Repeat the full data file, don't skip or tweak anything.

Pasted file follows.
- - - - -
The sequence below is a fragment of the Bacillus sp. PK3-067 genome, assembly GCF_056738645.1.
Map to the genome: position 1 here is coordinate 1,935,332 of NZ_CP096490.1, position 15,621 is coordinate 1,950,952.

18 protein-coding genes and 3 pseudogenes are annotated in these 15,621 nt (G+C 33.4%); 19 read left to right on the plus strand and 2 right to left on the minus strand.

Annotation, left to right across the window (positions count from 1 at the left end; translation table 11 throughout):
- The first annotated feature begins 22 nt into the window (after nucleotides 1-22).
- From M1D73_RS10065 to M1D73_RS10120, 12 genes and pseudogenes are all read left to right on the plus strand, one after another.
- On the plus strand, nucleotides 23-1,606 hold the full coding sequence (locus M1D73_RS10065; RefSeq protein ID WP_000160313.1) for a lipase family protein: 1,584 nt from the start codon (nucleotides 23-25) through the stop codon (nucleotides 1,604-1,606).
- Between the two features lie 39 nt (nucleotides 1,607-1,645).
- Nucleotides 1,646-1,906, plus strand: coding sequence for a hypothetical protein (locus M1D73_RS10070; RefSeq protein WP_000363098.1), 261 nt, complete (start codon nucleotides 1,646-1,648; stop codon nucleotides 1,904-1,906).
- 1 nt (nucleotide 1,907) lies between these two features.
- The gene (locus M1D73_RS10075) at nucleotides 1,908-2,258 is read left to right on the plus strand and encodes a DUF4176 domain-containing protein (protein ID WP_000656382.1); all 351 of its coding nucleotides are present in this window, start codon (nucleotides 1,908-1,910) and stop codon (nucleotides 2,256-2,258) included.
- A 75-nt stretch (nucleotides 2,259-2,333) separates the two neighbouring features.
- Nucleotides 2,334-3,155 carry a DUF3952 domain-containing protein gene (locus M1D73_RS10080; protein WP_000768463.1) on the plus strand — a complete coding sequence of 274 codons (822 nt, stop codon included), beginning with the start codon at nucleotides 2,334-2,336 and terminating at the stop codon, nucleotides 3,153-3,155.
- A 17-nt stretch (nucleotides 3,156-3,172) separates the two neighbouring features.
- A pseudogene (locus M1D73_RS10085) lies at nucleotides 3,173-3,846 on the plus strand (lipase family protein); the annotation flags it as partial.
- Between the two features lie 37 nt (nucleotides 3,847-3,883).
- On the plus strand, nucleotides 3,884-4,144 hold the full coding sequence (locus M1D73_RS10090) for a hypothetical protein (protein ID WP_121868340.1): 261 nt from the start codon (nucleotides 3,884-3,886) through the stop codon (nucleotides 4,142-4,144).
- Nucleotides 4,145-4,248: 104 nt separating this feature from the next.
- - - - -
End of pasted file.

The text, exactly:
The sequence below is a fragment of the Bacillus sp. PK3-067 genome, assembly GCF_056738645.1.
Map to the genome: position 1 here is coordinate 1,935,332 of NZ_CP096490.1, position 15,621 is coordinate 1,950,952.

18 protein-coding genes and 3 pseudogenes are annotated in these 15,621 nt (G+C 33.4%); 19 read left to right on the plus strand and 2 right to left on the minus strand.

Annotation, left to right across the window (positions count from 1 at the left end; translation table 11 throughout):
- The first annotated feature begins 22 nt into the window (after nucleotides 1-22).
- From M1D73_RS10065 to M1D73_RS10120, 12 genes and pseudogenes are all read left to right on the plus strand, one after another.
- On the plus strand, nucleotides 23-1,606 hold the full coding sequence (locus M1D73_RS10065; RefSeq protein ID WP_000160313.1) for a lipase family protein: 1,584 nt from the start codon (nucleotides 23-25) through the stop codon (nucleotides 1,604-1,606).
- Between the two features lie 39 nt (nucleotides 1,607-1,645).
- Nucleotides 1,646-1,906, plus strand: coding sequence for a hypothetical protein (locus M1D73_RS10070; RefSeq protein WP_000363098.1), 261 nt, complete (start codon nucleotides 1,646-1,648; stop codon nucleotides 1,904-1,906).
- 1 nt (nucleotide 1,907) lies between these two features.
- The gene (locus M1D73_RS10075) at nucleotides 1,908-2,258 is read left to right on the plus strand and encodes a DUF4176 domain-containing protein (protein ID WP_000656382.1); all 351 of its coding nucleotides are present in this window, start codon (nucleotides 1,908-1,910) and stop codon (nucleotides 2,256-2,258) included.
- A 75-nt stretch (nucleotides 2,259-2,333) separates the two neighbouring features.
- Nucleotides 2,334-3,155 carry a DUF3952 domain-containing protein gene (locus M1D73_RS10080; protein WP_000768463.1) on the plus strand — a complete coding sequence of 274 codons (822 nt, stop codon included), beginning with the start codon at nucleotides 2,334-2,336 and terminating at the stop codon, nucleotides 3,153-3,155.
- A 17-nt stretch (nucleotides 3,156-3,172) separates the two neighbouring features.
- A pseudogene (locus M1D73_RS10085) lies at nucleotides 3,173-3,846 on the plus strand (lipase family protein); the annotation flags it as partial.
- Between the two features lie 37 nt (nucleotides 3,847-3,883).
- On the plus strand, nucleotides 3,884-4,144 hold the full coding sequence (locus M1D73_RS10090) for a hypothetical protein (protein ID WP_121868340.1): 261 nt from the start codon (nucleotides 3,884-3,886) through the stop codon (nucleotides 4,142-4,144).
- Nucleotides 4,145-4,248: 104 nt separating this feature from the next.